SEPTEMBER 27, 2011 PANEL DISCUSSION
Brian Hanninen, Think Again MN Board Member
Former State Senator John Doll moderated the engaging panel discussion on Tuesday evening. The presentations and discussion focused on how community ownership of clean energy will promote economic development across Minnesota
Lynn Hinkle, Policy Development Director for the Minnesota Solar Energy Industries Association, began the evening with a presentation of how clean energy and, in particular, solar energy could create jobs that can support families. Hinkle spoke of how the Property Assessed Clean Energy (PACE) programs, with the emphasis on retrofitting of homes, are able to create jobs and reduce energy consumption. PACE in combination with energy efficiency retrofitting of public buildings and the growth of solar generation systems, can create well-paying jobs within Minnesota across all skill levels and education levels.
Hinkle provided evidence of how solar energy industry creates more jobs per $1 million of investment compared to fossil fuel investment – 14.1 versus 5.3 jobs. Hinkle estimates that in the year 2020 that 3,000 jobs that can support a family will exist in Minnesota’s solar energy industry. Additional benefits of investing in solar energy is that the jobs are created quickly, and Minnesota will move closer to energy independence. He cautioned, though, the fossil fuel industry enjoys hidden subsidies n the tax code that are larger by a factor of 50 to 12 as compared to transparent subsidies to the solar energy industry. Hinkle ended with a promising future of accelerated capital investment within Minnesota once the solar energy sector attains 10 percent of the energy production market in the state.
John Farrell, Senior Policy Analyst for the Institute for Local Self Reliance – based in Washington, D.C., and Minneapolis, Minnesota – next spoke of the future of a democratized energy grid in Minnesota. Farrell began by presenting the potential of renewable energy sources within the United States. 31 states have the potential to meet 100 percent of their electricity needs relying solely on renewable energy sources. All 50 states at a minimum have the potential to meet 25 percent of their electricity needs through locally generated renewable energy. In Minnesota an astounding 2500 percent of its electricity needs could be provided through renewable energy sources; primarily wind energy (90 percent) sources. Farrell pointed out that rooftop solar arrays could meet 24 percent of today’s energy needs within Minnesota. Rooftop solar arrays, as opposed to ground based solar arrays, avoid the environmental concerns faced by solar arrays in the southwestern U.S. deserts.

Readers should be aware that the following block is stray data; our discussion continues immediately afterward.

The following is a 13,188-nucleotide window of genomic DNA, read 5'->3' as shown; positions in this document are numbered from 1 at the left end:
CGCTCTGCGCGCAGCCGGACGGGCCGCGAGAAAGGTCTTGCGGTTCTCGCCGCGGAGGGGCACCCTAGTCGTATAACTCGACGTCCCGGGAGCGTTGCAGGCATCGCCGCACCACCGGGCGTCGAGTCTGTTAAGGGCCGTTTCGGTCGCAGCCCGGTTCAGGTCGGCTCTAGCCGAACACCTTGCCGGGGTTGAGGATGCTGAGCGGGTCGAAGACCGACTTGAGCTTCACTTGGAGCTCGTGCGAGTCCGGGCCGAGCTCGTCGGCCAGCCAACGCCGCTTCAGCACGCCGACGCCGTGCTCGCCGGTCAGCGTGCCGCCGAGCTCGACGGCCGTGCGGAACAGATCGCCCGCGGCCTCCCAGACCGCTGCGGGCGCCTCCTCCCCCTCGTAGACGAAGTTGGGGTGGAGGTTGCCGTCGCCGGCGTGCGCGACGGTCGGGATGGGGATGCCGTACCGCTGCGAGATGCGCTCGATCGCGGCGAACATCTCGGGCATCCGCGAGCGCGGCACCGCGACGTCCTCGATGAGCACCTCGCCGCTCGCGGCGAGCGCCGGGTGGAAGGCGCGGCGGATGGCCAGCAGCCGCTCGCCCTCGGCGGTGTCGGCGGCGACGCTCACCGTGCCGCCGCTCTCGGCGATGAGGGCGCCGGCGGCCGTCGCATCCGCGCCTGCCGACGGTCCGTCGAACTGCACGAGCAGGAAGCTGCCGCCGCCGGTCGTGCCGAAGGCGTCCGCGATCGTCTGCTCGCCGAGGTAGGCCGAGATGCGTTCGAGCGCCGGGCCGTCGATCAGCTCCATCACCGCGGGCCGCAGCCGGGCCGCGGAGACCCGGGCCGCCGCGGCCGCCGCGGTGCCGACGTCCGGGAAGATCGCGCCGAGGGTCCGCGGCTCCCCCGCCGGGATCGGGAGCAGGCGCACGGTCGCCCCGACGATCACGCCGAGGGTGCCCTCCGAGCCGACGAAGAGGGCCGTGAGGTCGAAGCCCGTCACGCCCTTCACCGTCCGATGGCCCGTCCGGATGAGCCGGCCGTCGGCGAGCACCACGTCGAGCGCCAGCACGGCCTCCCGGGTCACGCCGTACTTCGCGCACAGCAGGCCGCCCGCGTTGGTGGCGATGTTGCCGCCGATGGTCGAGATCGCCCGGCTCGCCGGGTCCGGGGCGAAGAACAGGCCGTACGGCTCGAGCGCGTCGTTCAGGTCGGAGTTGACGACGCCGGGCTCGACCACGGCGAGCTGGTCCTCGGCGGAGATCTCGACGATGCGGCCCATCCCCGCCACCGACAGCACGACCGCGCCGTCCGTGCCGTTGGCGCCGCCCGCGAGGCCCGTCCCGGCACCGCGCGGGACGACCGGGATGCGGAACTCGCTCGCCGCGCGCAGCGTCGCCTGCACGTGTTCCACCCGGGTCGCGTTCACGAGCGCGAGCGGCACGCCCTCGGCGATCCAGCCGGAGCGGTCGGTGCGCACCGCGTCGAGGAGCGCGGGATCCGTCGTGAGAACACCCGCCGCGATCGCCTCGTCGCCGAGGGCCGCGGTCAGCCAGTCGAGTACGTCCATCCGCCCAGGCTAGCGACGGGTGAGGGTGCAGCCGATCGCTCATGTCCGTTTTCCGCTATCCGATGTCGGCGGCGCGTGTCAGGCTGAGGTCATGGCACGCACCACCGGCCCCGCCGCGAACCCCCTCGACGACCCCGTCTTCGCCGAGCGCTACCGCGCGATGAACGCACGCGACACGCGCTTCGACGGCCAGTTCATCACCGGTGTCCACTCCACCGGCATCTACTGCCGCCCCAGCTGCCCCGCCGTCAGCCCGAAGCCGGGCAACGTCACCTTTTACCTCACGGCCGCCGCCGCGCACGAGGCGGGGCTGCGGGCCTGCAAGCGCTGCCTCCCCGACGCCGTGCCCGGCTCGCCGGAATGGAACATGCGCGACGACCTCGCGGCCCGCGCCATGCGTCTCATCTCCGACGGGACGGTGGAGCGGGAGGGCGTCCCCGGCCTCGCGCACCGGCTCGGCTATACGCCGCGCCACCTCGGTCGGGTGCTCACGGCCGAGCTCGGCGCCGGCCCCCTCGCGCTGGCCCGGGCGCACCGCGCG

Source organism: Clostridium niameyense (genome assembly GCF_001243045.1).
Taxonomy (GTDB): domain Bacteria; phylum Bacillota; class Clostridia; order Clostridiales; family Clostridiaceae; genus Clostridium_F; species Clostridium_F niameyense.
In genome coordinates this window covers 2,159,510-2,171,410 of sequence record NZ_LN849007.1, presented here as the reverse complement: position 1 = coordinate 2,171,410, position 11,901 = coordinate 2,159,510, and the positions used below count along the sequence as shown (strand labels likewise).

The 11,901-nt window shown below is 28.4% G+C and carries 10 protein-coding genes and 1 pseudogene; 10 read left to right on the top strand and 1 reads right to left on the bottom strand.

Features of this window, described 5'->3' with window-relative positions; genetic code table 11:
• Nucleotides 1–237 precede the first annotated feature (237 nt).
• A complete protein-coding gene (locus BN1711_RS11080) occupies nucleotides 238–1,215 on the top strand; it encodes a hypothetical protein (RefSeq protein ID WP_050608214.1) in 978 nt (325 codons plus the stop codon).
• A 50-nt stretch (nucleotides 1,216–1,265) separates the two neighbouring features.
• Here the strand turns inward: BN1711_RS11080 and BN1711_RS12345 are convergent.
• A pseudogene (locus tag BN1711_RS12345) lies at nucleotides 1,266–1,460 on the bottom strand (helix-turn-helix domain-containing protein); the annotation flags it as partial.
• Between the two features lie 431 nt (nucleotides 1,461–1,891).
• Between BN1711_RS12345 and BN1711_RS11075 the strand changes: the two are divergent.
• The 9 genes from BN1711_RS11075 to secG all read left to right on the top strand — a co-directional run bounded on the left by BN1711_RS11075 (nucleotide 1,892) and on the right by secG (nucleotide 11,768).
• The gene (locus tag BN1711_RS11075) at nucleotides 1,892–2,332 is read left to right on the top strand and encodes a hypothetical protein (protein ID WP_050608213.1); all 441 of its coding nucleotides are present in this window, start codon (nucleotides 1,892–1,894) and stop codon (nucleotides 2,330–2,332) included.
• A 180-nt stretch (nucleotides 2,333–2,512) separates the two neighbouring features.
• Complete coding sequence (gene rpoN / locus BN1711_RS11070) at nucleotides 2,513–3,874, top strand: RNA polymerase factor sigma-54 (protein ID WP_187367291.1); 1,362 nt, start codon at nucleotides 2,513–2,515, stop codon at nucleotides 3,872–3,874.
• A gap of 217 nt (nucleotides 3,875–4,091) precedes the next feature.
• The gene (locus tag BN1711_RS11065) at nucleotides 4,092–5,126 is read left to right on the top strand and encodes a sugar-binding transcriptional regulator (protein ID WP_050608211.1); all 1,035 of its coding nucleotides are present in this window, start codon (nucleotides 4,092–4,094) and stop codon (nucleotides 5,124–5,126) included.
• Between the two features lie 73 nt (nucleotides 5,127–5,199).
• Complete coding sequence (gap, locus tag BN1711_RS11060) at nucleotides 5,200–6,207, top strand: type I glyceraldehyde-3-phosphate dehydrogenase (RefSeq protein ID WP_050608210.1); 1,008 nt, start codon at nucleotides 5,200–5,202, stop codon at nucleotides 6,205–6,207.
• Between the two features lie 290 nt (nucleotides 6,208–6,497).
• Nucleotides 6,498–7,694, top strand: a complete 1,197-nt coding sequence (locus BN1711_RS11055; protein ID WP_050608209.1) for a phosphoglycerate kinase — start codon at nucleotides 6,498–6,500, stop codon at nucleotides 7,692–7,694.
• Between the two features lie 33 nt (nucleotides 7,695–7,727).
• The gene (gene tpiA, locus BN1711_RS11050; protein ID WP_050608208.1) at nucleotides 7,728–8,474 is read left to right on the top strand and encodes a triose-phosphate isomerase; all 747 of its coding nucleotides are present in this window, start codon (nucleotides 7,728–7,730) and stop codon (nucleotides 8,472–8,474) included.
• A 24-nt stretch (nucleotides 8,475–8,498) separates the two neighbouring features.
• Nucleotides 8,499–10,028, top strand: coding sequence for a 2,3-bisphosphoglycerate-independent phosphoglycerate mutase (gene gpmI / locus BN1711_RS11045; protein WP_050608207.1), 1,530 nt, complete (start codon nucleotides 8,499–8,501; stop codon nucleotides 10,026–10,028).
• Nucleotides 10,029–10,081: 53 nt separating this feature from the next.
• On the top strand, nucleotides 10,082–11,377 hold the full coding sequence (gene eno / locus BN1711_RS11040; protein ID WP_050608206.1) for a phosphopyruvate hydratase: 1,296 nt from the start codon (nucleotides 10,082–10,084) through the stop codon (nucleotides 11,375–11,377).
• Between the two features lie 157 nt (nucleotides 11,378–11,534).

Farrell countered the arguments of those that question the viability of renewable energy sources by 1) showing that the cost of producing wind and solar energy is nearly comparable to the cost of producing fossil fuels; 2) demonstrating the greater job creation as compared to fossil fuel investments; and the addition of up to $22 billion to Minnesota’s Gross Domestic Product (GDP) and 50,000 jobs through a 10 percent and 90 percent share respectively by solar and wind energy of the state’s electricity market. Farrell pointed out that Minnesota’s GDP is currently $258 billion annually. Additional benefits of a locally owned, renewable energy economy are: economic multiplier affects of local ownership of energy; reduced outflows from Minnesota of money to purchase fossil fuel energy; and higher public support for investments in renewable energy.